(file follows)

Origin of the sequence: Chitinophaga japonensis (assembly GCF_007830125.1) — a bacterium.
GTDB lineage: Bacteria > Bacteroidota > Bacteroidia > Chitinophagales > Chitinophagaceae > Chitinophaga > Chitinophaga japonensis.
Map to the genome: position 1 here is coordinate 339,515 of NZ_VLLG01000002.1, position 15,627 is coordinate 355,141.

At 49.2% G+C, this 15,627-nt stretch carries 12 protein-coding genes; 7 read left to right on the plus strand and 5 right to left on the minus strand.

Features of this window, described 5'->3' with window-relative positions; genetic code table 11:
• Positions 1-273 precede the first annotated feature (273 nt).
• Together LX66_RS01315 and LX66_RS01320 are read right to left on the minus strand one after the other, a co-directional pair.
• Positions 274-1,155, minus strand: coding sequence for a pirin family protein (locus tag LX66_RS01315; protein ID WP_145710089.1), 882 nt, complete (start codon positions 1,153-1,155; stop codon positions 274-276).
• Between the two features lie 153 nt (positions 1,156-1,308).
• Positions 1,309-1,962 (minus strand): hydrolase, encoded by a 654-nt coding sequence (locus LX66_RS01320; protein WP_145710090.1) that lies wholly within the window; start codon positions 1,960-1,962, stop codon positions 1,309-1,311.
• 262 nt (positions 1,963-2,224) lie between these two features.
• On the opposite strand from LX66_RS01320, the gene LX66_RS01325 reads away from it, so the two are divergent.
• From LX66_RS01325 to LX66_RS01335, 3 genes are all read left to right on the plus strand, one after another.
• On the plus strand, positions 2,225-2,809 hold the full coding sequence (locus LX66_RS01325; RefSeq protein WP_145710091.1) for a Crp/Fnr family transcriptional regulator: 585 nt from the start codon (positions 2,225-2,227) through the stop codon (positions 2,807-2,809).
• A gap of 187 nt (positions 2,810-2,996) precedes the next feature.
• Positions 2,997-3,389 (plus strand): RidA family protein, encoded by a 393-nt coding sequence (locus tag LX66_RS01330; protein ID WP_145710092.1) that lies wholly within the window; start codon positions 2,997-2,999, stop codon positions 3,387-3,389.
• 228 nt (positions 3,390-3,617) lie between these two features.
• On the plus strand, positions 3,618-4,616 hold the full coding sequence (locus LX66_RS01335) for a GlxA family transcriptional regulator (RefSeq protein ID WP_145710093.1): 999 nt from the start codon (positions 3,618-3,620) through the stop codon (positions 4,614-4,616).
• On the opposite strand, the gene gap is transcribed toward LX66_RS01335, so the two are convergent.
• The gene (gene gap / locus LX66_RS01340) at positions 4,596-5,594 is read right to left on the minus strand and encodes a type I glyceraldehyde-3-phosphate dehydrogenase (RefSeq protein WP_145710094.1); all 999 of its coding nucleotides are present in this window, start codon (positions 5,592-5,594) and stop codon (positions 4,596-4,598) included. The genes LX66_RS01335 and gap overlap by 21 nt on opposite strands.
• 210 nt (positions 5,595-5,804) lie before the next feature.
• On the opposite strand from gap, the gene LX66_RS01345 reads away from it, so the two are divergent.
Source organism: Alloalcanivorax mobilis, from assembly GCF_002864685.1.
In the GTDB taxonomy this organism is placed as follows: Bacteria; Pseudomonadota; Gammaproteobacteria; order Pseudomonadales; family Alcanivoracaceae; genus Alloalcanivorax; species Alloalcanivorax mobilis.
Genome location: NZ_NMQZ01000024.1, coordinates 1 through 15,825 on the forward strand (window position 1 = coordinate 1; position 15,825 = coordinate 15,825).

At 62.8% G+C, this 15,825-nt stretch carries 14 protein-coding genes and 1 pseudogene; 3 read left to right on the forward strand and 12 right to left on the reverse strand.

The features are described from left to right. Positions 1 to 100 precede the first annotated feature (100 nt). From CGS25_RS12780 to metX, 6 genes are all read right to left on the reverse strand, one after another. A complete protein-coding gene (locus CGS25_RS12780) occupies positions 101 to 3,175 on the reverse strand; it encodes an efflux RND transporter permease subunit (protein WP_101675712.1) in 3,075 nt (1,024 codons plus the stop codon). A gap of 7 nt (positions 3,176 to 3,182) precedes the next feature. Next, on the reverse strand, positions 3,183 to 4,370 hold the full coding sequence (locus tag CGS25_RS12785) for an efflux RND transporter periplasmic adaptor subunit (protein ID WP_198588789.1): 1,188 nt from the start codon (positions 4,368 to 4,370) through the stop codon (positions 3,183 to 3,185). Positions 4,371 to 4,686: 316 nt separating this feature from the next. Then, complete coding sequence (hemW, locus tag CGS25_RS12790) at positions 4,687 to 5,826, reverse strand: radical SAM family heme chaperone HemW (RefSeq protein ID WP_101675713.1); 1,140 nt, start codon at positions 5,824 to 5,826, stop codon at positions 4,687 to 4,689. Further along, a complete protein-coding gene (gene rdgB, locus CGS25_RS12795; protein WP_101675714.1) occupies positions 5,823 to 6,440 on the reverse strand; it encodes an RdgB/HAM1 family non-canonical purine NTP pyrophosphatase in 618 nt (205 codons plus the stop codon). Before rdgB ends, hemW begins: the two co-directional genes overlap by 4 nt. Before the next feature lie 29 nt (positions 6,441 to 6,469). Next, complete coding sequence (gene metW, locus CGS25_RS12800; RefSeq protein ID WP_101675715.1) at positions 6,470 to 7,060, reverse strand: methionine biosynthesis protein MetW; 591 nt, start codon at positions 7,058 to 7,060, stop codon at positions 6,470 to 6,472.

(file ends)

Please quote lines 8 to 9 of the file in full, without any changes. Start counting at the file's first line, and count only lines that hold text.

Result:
• Positions 274-1,155, minus strand: coding sequence for a pirin family protein (locus tag LX66_RS01315; protein ID WP_145710089.1), 882 nt, complete (start codon positions 1,153-1,155; stop codon positions 274-276).
• Between the two features lie 153 nt (positions 1,156-1,308).